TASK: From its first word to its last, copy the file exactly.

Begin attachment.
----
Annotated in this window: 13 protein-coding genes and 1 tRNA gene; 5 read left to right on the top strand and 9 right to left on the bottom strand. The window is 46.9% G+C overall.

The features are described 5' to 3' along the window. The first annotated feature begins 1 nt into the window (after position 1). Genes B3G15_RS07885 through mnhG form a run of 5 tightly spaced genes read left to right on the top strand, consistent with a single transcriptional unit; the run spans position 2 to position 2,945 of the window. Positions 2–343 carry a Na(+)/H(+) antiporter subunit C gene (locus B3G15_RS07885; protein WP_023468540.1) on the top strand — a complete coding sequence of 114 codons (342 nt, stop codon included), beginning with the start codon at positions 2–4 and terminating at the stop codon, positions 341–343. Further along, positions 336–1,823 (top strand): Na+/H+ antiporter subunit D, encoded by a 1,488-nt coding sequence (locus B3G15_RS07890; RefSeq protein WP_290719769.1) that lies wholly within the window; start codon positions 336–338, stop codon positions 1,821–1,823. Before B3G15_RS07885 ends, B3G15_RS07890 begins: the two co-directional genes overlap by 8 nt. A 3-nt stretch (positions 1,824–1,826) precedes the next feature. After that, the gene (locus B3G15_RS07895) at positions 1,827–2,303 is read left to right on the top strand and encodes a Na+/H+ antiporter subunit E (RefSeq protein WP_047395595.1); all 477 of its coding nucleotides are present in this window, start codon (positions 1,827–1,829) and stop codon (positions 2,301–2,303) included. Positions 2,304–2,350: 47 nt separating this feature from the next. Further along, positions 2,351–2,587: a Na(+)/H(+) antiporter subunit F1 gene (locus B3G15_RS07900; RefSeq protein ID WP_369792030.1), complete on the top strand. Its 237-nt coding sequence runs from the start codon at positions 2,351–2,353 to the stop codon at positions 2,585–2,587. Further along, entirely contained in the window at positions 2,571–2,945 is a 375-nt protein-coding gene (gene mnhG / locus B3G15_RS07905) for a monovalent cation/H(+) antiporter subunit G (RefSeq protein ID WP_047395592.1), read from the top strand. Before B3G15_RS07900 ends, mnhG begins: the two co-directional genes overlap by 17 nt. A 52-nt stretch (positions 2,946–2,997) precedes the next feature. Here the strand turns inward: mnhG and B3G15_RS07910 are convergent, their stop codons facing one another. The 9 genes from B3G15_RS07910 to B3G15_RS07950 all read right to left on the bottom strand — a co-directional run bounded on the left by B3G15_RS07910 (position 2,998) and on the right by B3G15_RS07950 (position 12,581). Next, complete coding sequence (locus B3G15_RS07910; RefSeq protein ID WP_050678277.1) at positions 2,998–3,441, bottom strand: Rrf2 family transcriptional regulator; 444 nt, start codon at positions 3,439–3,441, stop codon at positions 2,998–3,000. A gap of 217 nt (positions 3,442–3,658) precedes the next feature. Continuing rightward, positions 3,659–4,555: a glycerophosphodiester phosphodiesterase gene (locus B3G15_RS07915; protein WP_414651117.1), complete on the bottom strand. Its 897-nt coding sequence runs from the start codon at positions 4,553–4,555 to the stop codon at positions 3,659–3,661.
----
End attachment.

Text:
Annotated in this window: 13 protein-coding genes and 1 tRNA gene; 5 read left to right on the top strand and 9 right to left on the bottom strand. The window is 46.9% G+C overall.

The features are described 5' to 3' along the window. The first annotated feature begins 1 nt into the window (after position 1). Genes B3G15_RS07885 through mnhG form a run of 5 tightly spaced genes read left to right on the top strand, consistent with a single transcriptional unit; the run spans position 2 to position 2,945 of the window. Positions 2–343 carry a Na(+)/H(+) antiporter subunit C gene (locus B3G15_RS07885; protein WP_023468540.1) on the top strand — a complete coding sequence of 114 codons (342 nt, stop codon included), beginning with the start codon at positions 2–4 and terminating at the stop codon, positions 341–343. Further along, positions 336–1,823 (top strand): Na+/H+ antiporter subunit D, encoded by a 1,488-nt coding sequence (locus B3G15_RS07890; RefSeq protein WP_290719769.1) that lies wholly within the window; start codon positions 336–338, stop codon positions 1,821–1,823. Before B3G15_RS07885 ends, B3G15_RS07890 begins: the two co-directional genes overlap by 8 nt. A 3-nt stretch (positions 1,824–1,826) precedes the next feature. After that, the gene (locus B3G15_RS07895) at positions 1,827–2,303 is read left to right on the top strand and encodes a Na+/H+ antiporter subunit E (RefSeq protein WP_047395595.1); all 477 of its coding nucleotides are present in this window, start codon (positions 1,827–1,829) and stop codon (positions 2,301–2,303) included. Positions 2,304–2,350: 47 nt separating this feature from the next. Further along, positions 2,351–2,587: a Na(+)/H(+) antiporter subunit F1 gene (locus B3G15_RS07900; RefSeq protein ID WP_369792030.1), complete on the top strand. Its 237-nt coding sequence runs from the start codon at positions 2,351–2,353 to the stop codon at positions 2,585–2,587. Further along, entirely contained in the window at positions 2,571–2,945 is a 375-nt protein-coding gene (gene mnhG / locus B3G15_RS07905) for a monovalent cation/H(+) antiporter subunit G (RefSeq protein ID WP_047395592.1), read from the top strand. Before B3G15_RS07900 ends, mnhG begins: the two co-directional genes overlap by 17 nt. A 52-nt stretch (positions 2,946–2,997) precedes the next feature. Here the strand turns inward: mnhG and B3G15_RS07910 are convergent, their stop codons facing one another. The 9 genes from B3G15_RS07910 to B3G15_RS07950 all read right to left on the bottom strand — a co-directional run bounded on the left by B3G15_RS07910 (position 2,998) and on the right by B3G15_RS07950 (position 12,581). Next, complete coding sequence (locus B3G15_RS07910; RefSeq protein ID WP_050678277.1) at positions 2,998–3,441, bottom strand: Rrf2 family transcriptional regulator; 444 nt, start codon at positions 3,439–3,441, stop codon at positions 2,998–3,000. A gap of 217 nt (positions 3,442–3,658) precedes the next feature. Continuing rightward, positions 3,659–4,555: a glycerophosphodiester phosphodiesterase gene (locus B3G15_RS07915; protein WP_414651117.1), complete on the bottom strand. Its 897-nt coding sequence runs from the start codon at positions 4,553–4,555 to the stop codon at positions 3,659–3,661.